Most often due to an infective agent. In most cases myocarditis is a result of a generalised infection, myocarditis is rarely an isolated primary condition. Classified as:
Follows from the dissemination of septic emboli form suppurative foci therefore always follows pyaemia. Original septic foci may be:
- Joint ill.
- Umbilical abcess.
- Valvular endocarditis.
May also be a result of extension from the endocarium or pericardium.
Usually results from a septicaemia or viraemia E.g Parvovirus infection in puppies. Also includes:
- Foot and Mouth Disease.
And can be classified according to the type of exudate:
Parvovirus Infection of puppies:
Parvovirus affects rapidly dividing cells which are found in the GI tract, and in the growing pup, the myocardium. Myocardial cells divide up to approximately 2 weeks of age and so this is when the infection has an effect although clinical signs may not become apparent until later in life.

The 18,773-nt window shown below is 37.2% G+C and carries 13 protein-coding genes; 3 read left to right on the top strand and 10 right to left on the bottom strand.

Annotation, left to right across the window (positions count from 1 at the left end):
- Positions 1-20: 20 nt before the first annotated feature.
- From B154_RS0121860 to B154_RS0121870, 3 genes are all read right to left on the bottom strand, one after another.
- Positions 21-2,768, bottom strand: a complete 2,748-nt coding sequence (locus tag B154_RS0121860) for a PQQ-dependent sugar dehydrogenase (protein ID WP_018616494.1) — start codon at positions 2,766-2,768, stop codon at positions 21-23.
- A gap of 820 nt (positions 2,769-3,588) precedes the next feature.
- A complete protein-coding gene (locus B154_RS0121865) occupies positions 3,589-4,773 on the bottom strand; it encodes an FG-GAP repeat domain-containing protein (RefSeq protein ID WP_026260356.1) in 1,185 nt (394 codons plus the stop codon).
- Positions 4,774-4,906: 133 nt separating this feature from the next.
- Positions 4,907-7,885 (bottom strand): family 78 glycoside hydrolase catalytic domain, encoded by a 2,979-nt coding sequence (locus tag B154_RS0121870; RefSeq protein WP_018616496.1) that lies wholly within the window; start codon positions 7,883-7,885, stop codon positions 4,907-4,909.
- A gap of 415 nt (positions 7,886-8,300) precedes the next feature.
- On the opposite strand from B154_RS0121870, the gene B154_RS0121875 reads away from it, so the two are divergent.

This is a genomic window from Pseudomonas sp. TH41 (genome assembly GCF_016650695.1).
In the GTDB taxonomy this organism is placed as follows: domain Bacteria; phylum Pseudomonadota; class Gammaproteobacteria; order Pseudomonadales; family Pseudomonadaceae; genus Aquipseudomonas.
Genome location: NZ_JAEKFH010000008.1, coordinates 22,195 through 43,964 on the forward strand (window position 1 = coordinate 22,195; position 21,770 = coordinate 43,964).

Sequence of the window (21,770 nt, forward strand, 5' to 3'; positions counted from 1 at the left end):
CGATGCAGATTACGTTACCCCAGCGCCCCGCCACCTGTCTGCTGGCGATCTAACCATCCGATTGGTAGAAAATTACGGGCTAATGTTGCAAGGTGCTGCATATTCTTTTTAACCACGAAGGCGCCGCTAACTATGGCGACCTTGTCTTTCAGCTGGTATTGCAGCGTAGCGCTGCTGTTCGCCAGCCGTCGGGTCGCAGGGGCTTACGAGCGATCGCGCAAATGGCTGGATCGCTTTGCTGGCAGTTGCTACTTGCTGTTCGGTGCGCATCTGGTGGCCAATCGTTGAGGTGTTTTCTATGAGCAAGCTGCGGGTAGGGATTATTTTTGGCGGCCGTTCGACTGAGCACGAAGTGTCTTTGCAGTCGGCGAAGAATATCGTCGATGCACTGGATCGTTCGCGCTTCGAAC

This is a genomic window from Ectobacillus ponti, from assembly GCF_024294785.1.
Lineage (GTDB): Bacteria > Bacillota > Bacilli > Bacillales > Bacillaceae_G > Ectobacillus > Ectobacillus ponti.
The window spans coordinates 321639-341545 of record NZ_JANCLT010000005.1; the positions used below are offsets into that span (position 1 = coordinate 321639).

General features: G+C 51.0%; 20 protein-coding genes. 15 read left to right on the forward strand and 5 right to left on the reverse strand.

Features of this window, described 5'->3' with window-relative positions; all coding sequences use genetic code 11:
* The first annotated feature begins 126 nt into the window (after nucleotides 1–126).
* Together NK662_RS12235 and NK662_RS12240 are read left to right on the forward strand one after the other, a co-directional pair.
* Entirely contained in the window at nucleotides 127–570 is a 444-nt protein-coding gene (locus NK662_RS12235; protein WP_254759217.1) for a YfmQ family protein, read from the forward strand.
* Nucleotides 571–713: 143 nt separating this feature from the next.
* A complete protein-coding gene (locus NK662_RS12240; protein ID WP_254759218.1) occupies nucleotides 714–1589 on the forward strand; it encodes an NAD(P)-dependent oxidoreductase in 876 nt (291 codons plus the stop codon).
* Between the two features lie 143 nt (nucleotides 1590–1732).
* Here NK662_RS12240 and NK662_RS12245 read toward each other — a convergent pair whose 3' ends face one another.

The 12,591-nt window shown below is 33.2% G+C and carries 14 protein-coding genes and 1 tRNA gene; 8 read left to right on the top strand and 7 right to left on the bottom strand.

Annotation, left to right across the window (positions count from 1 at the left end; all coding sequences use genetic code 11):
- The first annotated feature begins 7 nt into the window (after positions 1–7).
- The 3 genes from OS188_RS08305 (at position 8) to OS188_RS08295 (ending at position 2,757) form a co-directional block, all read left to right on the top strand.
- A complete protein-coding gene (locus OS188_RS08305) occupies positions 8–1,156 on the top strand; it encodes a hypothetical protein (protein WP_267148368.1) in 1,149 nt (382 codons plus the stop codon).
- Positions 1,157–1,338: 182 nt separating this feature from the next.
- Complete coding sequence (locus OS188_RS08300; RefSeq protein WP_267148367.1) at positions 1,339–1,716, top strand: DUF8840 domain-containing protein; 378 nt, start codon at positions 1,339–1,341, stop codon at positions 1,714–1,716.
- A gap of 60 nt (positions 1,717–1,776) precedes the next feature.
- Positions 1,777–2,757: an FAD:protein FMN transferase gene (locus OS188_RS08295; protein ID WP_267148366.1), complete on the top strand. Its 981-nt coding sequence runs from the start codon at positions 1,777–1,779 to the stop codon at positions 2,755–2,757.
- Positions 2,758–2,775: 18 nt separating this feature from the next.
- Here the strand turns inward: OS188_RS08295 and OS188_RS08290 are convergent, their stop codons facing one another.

Two cardiac syndromes exist:
- Sudden death, 3-8 weeks: Cardiac failure with pulmonary oedema etc. Histologically see multifocal myocardial necrosis due to viral replication within the myocardium. May see large basophilic intranuclear inclusion bodies.
- Puppies >8 weeks: See dyspoea, weakness, collapse and death within 24 hours. In this case cardiac failure occurs due to myocardial fibrosis.
Myofibrils replaced by fibrous tissue during healing. May be a sequale of previous acute myocarditis.
Parasites also may cause myocarditis. parasitic larvae may encyst in the myocardium, including:
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